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Fitting Your Bike Are you confused about how you should fit a bike to your particular body dimensions? Have you been reading, found the terms Merxx or French Fit, and donít know what you need? Every style of riding is different- in how you fit the bike to you, and the sizing of the bike itself. Itís more than just measuring your height, reach and inseam. With the help of Bike Fitting, youíll be able to find the right fit for your frame size, style of riding, and your particular dimensions. Here yaí goÖ..the location for everything fit related.

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Old 10-10-17, 10:46 AM   #1
bugsy55
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Upgrading equipment vs replace bike

hello...i have been riding a trek 6000 for 18 years..i purchased it new in 1998..anyway..ive been thinking about getting a different bike..but the costs of new bikes have shot up..alot...
so, im thinking about maybe switching out parts foe new..thats were i need help
would it be practical in upgrading the parts or just replacing the bike all together?
any help would be appreciated...
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Old 10-10-17, 11:16 AM   #2
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Well, what parts do you think you want to replace?
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Old 10-10-17, 02:26 PM   #3
bugsy55
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ive been thinkin about replacing the front rockshocks suspension..the whole drive train..and petals w/arms (?)
the bike is original..minus the handle...the gears slip and it has been..rather i...have i have had to dump it...a lot of times..i would like to replace the tires aand wheels...but adddin it up...its costly..so if you were in my shoes...what do you think you would do...im just guessin its aabout 700 bucks so far snoopin around on websites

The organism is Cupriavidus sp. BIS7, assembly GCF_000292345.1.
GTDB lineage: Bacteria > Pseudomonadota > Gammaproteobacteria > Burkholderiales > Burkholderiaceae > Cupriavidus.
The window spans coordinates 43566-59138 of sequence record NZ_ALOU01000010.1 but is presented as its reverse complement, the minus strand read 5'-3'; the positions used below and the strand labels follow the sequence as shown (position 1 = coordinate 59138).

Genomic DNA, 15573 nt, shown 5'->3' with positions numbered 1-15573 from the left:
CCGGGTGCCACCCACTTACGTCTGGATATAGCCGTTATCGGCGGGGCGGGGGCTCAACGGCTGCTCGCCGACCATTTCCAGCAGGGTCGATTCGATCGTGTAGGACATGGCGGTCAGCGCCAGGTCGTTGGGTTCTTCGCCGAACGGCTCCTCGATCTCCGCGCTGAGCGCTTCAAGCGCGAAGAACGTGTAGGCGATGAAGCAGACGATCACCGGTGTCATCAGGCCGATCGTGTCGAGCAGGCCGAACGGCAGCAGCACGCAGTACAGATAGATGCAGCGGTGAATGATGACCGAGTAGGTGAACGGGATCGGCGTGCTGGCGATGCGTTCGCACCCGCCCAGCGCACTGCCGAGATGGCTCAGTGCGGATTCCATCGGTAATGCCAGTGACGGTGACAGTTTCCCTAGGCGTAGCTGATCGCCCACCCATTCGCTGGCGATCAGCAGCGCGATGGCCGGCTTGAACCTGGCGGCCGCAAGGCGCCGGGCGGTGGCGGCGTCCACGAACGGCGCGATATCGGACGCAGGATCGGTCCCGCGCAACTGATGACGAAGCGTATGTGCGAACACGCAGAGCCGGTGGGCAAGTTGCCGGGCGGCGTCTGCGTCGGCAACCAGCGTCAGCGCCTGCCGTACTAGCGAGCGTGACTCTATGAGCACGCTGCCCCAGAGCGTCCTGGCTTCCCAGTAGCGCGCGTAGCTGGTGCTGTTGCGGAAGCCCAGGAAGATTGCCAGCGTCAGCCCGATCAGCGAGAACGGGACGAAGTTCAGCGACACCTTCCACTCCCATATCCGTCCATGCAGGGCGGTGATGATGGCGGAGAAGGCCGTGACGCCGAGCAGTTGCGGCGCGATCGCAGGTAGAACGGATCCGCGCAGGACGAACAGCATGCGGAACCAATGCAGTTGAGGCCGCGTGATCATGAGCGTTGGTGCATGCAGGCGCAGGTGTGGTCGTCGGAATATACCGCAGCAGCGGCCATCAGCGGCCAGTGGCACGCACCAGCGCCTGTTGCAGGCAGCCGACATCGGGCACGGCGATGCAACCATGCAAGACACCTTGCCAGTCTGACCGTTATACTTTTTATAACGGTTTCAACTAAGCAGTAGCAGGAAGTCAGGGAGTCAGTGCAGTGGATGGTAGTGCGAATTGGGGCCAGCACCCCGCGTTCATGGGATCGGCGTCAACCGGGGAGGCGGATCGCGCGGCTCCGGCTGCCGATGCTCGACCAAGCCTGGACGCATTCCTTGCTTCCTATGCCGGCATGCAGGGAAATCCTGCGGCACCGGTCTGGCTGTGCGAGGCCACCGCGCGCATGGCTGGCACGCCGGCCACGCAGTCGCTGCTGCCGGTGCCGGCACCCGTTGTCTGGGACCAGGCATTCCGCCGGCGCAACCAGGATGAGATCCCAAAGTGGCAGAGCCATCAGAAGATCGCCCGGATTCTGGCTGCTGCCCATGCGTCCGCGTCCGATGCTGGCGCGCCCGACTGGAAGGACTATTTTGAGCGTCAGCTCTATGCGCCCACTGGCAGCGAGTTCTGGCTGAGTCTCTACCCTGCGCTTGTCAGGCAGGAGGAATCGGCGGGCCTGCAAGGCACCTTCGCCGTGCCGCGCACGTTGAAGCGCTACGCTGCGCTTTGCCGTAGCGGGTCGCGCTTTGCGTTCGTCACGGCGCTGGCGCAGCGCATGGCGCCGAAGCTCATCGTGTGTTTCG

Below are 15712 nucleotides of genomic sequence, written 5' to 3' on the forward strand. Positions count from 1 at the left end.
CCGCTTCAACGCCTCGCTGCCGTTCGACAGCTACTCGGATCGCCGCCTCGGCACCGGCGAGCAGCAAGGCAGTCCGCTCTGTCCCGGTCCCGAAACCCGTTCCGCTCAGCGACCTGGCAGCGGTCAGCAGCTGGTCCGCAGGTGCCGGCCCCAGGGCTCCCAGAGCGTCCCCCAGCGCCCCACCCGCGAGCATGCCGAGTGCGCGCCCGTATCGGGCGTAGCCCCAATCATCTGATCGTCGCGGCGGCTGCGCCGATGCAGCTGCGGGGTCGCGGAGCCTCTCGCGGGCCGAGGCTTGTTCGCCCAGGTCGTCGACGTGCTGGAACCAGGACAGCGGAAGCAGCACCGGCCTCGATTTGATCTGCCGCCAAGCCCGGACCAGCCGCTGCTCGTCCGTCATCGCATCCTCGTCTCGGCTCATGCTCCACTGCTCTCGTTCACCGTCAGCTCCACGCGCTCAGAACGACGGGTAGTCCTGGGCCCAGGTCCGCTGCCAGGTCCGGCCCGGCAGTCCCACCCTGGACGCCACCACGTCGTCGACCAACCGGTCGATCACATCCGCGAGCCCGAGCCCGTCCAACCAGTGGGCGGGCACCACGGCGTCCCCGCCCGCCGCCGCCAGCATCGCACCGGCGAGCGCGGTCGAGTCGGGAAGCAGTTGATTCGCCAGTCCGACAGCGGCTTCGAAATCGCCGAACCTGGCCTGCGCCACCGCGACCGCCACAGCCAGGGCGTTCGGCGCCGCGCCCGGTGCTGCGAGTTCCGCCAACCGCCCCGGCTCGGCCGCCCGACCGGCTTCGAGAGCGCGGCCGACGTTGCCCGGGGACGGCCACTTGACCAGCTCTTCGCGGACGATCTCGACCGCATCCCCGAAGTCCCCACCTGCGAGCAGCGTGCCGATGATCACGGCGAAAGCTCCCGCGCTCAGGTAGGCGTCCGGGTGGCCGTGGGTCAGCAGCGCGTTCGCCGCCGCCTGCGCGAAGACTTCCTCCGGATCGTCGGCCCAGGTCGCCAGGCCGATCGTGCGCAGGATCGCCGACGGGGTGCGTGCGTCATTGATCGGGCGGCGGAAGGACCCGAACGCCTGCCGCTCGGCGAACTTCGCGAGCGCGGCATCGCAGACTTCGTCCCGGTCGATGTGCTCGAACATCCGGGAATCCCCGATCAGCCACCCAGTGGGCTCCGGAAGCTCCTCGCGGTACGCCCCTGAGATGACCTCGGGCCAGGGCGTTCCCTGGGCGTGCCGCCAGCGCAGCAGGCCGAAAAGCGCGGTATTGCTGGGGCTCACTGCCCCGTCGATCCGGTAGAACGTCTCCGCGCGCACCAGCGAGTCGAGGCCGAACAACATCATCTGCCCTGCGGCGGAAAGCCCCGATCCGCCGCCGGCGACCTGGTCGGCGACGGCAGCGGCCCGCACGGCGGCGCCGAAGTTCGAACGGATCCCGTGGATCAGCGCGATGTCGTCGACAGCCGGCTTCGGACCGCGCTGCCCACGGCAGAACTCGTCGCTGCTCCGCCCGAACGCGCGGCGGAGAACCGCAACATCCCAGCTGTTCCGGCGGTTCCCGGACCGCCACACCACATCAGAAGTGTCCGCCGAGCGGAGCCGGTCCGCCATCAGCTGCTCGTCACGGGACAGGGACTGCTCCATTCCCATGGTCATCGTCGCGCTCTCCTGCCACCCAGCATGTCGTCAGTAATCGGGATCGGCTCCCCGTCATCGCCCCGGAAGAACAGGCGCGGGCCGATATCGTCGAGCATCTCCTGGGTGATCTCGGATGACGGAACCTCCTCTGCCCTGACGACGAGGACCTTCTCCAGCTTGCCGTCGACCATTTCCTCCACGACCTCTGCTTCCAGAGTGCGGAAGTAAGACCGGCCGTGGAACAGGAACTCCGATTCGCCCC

thanks for your response.
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Old 10-11-17, 07:02 AM   #4
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Jeeze, 18 years on the same bike? I'd take that old bike, clean it, and hang it on my wall.

A $700 bike will get you an entry level hard tail, you can get even more if you search used. Technology has come a long way too, it may ride better than your old Trek. It will definitely shift better. Mountain bikes take tons of abuse and so do their parts. In the long run, parts will be easier to find for a newer steed.
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Old 10-11-17, 08:36 AM   #5
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Panza...thanks for the input, i am leanin on just replacing the bike,..and just keep it..i would hate to part with it..and selling would get me next to nuthin..and so..maybe replace a part here and there..and enjoy a newer bike..BUT..idont want a bike made in china..thats why i bought my 6000 ..it was made in wisconsin.
so tagain thanks.he search continues..
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Old 10-11-17, 08:37 AM   #6
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the search continues...thanks again